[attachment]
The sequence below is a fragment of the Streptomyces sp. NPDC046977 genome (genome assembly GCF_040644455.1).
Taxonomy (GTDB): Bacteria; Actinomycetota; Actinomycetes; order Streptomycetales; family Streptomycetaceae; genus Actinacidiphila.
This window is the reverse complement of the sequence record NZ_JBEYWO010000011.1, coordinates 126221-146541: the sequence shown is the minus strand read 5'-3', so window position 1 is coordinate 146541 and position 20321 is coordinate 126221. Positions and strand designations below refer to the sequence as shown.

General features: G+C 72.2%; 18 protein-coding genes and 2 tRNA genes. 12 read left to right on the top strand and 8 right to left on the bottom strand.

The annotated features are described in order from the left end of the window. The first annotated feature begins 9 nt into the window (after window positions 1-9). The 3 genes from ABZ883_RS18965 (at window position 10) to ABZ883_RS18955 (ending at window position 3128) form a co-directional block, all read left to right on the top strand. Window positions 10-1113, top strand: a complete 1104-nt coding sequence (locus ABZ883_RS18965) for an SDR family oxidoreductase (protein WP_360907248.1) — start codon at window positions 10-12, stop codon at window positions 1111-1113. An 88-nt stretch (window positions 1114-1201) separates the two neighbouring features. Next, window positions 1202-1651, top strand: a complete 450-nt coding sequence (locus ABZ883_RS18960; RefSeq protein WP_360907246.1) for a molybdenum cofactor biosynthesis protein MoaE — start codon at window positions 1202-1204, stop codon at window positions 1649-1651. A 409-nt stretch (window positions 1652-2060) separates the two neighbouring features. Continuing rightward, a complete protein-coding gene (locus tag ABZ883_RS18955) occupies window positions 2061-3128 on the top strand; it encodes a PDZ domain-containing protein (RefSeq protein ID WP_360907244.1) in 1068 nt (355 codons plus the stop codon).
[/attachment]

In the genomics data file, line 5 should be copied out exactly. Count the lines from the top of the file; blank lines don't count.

The annotated features are described in order from the left end of the window. The first annotated feature begins 9 nt into the window (after window positions 1-9). The 3 genes from ABZ883_RS18965 (at window position 10) to ABZ883_RS18955 (ending at window position 3128) form a co-directional block, all read left to right on the top strand. Window positions 10-1113, top strand: a complete 1104-nt coding sequence (locus ABZ883_RS18965) for an SDR family oxidoreductase (protein WP_360907248.1) — start codon at window positions 10-12, stop codon at window positions 1111-1113. An 88-nt stretch (window positions 1114-1201) separates the two neighbouring features. Next, window positions 1202-1651, top strand: a complete 450-nt coding sequence (locus ABZ883_RS18960; RefSeq protein WP_360907246.1) for a molybdenum cofactor biosynthesis protein MoaE — start codon at window positions 1202-1204, stop codon at window positions 1649-1651. A 409-nt stretch (window positions 1652-2060) separates the two neighbouring features. Continuing rightward, a complete protein-coding gene (locus tag ABZ883_RS18955) occupies window positions 2061-3128 on the top strand; it encodes a PDZ domain-containing protein (RefSeq protein ID WP_360907244.1) in 1068 nt (355 codons plus the stop codon).